Copper is an essential element for all known living organisms, including humans. You need a small amount of copper in your diet to stay healthy. On average, most people will eat and drink about 1,000 micrograms ( μg) of copper per day—drinking water normally contributes approximately 150 μg per day. Levels of copper found naturally in ground water and surface water are typically very low—about 4 μg of copper in one liter (L) of water or less—however, drinking water may contain higher levels of copper, usually as a result of flowing through copper pipes. High levels of copper can occur if water that is corrosive comes in contact with copper plumbing and copper-containing fixtures. Many factors can make water corrosive for copper pipes: dissolved salts and minerals, bacteria, and suspended solids, such as sand, sediment, and rust. The level of copper in drinking water increases with the corrosivity of the water and the length of time it remains in contact with the plumbing.

If the copper level gets too high, the water may have a metallic taste and you might notice blue or blue-green stains around sinks and plumbing fixtures. It will be highest in the morning because the water will have been exposed to the pipes overnight. If you are being served by a public water system, the owner of the utility will have results of copper sampling, which is a process that has been done in parts of the water-distribution system. In this chemistry science fair project, you will investigate another possible factor in making water corrosive for copper — the pH of the water. You will test the theory that acidic water is more corrosive for copper pipes than non-acidic water.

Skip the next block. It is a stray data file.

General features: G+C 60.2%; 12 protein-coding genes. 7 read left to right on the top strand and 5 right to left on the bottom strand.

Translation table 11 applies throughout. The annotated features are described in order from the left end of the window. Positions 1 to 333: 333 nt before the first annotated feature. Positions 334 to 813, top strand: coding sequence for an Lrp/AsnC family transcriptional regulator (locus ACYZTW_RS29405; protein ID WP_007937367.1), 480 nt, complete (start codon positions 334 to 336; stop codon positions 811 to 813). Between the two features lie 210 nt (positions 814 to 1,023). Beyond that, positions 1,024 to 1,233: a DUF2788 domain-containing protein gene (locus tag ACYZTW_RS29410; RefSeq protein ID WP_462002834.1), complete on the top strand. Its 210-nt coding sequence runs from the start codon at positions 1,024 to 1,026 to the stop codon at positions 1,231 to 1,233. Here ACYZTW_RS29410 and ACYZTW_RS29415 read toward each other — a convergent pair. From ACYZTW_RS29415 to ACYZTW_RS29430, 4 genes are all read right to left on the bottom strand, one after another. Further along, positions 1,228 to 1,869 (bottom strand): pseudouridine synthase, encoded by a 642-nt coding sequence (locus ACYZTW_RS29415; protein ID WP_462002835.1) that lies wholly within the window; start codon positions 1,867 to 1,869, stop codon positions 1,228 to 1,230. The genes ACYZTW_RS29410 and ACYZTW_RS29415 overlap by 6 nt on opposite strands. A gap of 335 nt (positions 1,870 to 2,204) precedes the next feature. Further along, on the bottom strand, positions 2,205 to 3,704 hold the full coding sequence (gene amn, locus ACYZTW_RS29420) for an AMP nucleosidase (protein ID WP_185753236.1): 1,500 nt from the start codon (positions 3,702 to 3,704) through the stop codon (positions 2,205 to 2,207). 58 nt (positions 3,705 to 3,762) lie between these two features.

In the procedure, dingy copper pennies will be placed in either plain water or in water with acetic acid (vinegar). You may know that newly minted pennies have bright, shinny copper but over time the copper and air react and the pennies build up a layer of copper oxide on them. The copper oxide is the dull, dark coloration on well-used pennies. In this experiment, if the water is corrosive enough to strip off the copper oxide then you will see the progress of the reaction by watching the pennies go from dull and dingy to bright and shiny. The pennies get shiny because the copper oxide is being stripped off by a reaction, which results in increasing levels of copper in the liquid. Unfortunately, water that is corrosive slowly eats away at the pure copper, as well as at the copper oxide.

For houses with corrosive water systems, this can result in elevated levels of copper in the drinking water. On a purely practical level, houses with corrosive water systems might find that their copper pipes are springing leaks, and that the whole house needs to be re-piped with plastic pipes! To measure the amount of copper present in the solutions that are used to clean the pennies, you will perform a color-based chemical test. The chemicals for the test are contained in a small tablet, which is dissolved in water. When the tablet is dissolved, the solution turns reddish-orange. If no copper (or very small amounts of copper) is present, the solution remains reddish-orange. If copper is present, the solution will turn blue.


  • Subject:

  • University/College: University of California

  • Type of paper: Thesis/Dissertation Chapter

  • Date: 25 September 2016